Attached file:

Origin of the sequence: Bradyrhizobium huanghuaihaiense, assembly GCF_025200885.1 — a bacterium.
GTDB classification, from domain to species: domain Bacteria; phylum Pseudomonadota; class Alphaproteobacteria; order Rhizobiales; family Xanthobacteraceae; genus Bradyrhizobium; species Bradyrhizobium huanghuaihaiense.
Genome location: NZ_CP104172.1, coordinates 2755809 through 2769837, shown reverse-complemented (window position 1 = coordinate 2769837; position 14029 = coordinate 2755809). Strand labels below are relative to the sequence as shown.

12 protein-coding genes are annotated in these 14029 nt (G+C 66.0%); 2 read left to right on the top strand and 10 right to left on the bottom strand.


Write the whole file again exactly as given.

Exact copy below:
Origin of the sequence: Bradyrhizobium huanghuaihaiense, assembly GCF_025200885.1 — a bacterium.
GTDB classification, from domain to species: domain Bacteria; phylum Pseudomonadota; class Alphaproteobacteria; order Rhizobiales; family Xanthobacteraceae; genus Bradyrhizobium; species Bradyrhizobium huanghuaihaiense.
Genome location: NZ_CP104172.1, coordinates 2755809 through 2769837, shown reverse-complemented (window position 1 = coordinate 2769837; position 14029 = coordinate 2755809). Strand labels below are relative to the sequence as shown.

12 protein-coding genes are annotated in these 14029 nt (G+C 66.0%); 2 read left to right on the top strand and 10 right to left on the bottom strand.